Alternatively, this radial channel may compute an approximate position of the hand 14 or fingertip 14a, which could be derived as an average position of multiple reflective points, or as multiple `taps` in an impulse response. Advantageously this can mean that the user does not necessarily have to extend his/her finger in order to control the volume slider 53. Instead, multiple fingers, a fist, or a scooping hand could be used, which can provide a more natural feel to the user.
 By itself, i.e. not in conjunction with the ellipsoid channel, this radial position would only give radial information, i.e. it could not point to where in space the finger is, just how far away it is. In conjunction with the first channel, however, the device 50 can calculate how far away within the proximity zone it is, which translates to becoming the x-position along the surface and between the elements.
 While this motion determination is being made, the circuitry connected to the right receiver 60 continues to determine whether the user's fingertip 14a remains within the ellipsoid region 14a, close to the graphical slider 53.
 As the user moves his hand 14 in the direction indicated by the arrow in FIG. 5, the control circuitry driving the display screen 52 moves the mark 55 on the slider 53 progressively rightwards, and the volume of any audible sound being output from the device 50 is also increased.
 The device 50 may be configured to identify crudely any substantially-large left-to-right sweep as an input to the device. This may be accomplished by comparing just two time-of-flight measurements from the left receiver 58. The device 50 may then increase the volume by a fixed increment, with a number of repeated sweeps being required to increase the volume by a large amount.
 Alternatively, the device 50 may monitor the movement of the fingertip 14a in greater detail, for example by considering several successive time-of-flight measurements from the left receiver 58. It may then be possible to set the volume by moving the fingertip 14a from left to right and stopping the movement around the desired position for the mark 55 on the slider 53. The device 50 may fix the volume level when cessation of movement of the fingertip 14a from left to right is detected, or when the fingertip 14a is removed from the ellipsoid region 62 (e.g. along a path roughly perpendicular to the face of the display screen 52).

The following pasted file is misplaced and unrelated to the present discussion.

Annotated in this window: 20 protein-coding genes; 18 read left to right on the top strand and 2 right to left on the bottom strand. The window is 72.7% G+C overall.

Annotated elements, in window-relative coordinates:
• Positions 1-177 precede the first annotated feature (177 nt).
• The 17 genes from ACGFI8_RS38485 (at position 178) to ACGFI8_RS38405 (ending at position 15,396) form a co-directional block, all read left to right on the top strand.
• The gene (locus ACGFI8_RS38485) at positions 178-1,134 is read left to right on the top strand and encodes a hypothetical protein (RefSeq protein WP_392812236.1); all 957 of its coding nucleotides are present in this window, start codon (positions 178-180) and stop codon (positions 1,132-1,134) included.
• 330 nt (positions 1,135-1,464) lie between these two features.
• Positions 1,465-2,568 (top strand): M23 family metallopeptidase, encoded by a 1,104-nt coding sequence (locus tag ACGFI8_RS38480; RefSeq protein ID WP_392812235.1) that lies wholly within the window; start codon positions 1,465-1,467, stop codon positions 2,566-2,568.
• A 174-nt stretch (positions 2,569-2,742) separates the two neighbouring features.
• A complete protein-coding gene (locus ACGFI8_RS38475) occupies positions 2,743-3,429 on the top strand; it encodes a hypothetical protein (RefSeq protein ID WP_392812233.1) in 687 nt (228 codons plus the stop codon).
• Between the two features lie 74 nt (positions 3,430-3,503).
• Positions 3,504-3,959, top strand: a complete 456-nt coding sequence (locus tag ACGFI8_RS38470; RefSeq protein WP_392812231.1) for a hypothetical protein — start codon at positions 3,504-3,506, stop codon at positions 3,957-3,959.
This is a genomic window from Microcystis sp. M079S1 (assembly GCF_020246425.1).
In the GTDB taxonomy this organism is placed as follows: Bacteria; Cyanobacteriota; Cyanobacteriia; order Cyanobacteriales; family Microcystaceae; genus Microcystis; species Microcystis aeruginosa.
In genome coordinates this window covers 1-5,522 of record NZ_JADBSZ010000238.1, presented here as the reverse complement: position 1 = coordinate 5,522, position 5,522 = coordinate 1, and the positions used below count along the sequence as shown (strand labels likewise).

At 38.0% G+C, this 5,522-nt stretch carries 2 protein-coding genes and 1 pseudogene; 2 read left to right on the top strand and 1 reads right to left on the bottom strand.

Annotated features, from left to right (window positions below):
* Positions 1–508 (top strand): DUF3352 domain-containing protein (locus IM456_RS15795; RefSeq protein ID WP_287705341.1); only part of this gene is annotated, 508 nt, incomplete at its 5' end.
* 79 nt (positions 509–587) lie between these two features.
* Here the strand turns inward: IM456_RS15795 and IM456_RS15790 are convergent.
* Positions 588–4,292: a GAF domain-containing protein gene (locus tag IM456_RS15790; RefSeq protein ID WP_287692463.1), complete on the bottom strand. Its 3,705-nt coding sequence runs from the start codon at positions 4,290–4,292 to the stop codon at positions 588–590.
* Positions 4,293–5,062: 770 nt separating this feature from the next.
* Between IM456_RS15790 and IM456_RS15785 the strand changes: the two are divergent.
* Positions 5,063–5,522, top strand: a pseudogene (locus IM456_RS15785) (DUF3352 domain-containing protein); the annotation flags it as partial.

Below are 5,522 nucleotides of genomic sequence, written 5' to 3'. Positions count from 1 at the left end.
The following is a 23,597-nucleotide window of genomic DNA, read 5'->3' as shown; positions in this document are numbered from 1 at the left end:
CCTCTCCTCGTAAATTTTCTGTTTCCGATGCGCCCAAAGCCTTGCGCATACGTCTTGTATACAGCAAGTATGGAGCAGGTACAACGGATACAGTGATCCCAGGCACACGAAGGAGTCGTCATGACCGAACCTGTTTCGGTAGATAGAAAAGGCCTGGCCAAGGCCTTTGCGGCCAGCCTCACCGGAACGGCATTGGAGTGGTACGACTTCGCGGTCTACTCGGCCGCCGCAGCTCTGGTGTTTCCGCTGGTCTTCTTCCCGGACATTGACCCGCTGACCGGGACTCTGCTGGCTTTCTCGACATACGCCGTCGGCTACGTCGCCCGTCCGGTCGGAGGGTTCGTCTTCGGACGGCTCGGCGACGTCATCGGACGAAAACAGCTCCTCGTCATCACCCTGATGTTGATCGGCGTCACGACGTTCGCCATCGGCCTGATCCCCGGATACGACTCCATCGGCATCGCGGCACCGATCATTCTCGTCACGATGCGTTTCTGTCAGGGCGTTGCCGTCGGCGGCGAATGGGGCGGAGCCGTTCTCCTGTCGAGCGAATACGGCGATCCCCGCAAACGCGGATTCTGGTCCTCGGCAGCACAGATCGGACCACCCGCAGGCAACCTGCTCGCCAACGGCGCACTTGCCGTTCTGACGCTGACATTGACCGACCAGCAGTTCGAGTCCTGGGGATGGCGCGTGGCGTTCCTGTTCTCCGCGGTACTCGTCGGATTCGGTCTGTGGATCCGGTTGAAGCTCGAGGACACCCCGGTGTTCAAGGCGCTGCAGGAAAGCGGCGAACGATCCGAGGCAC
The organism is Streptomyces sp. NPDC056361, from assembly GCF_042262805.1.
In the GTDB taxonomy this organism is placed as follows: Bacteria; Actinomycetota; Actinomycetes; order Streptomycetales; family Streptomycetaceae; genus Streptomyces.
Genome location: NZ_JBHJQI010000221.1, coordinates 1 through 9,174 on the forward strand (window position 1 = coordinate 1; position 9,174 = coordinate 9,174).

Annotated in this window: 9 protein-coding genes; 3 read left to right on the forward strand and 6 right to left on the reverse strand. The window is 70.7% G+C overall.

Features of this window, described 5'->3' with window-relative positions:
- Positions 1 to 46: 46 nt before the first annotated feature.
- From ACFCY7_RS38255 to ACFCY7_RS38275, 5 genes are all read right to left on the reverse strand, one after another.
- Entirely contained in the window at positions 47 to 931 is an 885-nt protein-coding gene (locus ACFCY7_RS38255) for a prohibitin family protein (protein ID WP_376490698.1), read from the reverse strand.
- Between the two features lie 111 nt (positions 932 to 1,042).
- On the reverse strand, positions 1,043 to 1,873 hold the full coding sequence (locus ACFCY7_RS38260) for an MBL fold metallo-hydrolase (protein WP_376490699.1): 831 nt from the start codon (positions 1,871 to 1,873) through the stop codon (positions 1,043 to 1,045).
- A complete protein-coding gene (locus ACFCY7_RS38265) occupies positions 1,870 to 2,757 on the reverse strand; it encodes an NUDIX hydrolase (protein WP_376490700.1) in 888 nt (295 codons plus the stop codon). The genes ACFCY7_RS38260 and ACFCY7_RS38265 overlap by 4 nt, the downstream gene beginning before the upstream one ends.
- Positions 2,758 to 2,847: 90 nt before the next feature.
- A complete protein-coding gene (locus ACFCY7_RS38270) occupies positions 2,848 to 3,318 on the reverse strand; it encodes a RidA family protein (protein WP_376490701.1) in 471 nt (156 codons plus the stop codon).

A right-to-left movement or series of movements may be detected similarly by determining an approaching motion of the fingertip 14a towards the transmitter 56.
 FIG. 6 shows an embodiment in the form of a television set 70. Beneath the screen 72, it has a loudspeaker panel 74, containing one or more loudspeakers 75 behind a mesh grille or fabric cover (not shown). These loudspeakers 75 are used conventionally for reproducing audible sound. This same panel region 74 can advantageously also be used as a sensing zone. This allows the transducers for the input mechanism to be hidden from view behind the same mesh as protects the speaker elements 75. Using this region 74 as a zone for gesture-based inputs also allows such inputs to be made without obscuring the screen 72, which may be desirable in certain situations.
 In the loudspeaker panel 74 there is an ultrasound transmitter 76 situated near the right edge of the television set 70; a first ultrasound receiver 78, situated close to the transmitter 76 in order to form a first, `radial` channel; and a second ultrasound receiver 80, situated relatively far from the transmitter 76 near the left edge of the set 70 in order to form a second, elongate or `ellipsoid` channel, substantially spanning the width of the television set 70. These can be operated to provide a volume input as already described. Alternatively or additionally, they may facilitate other inputs, such as channel up and down.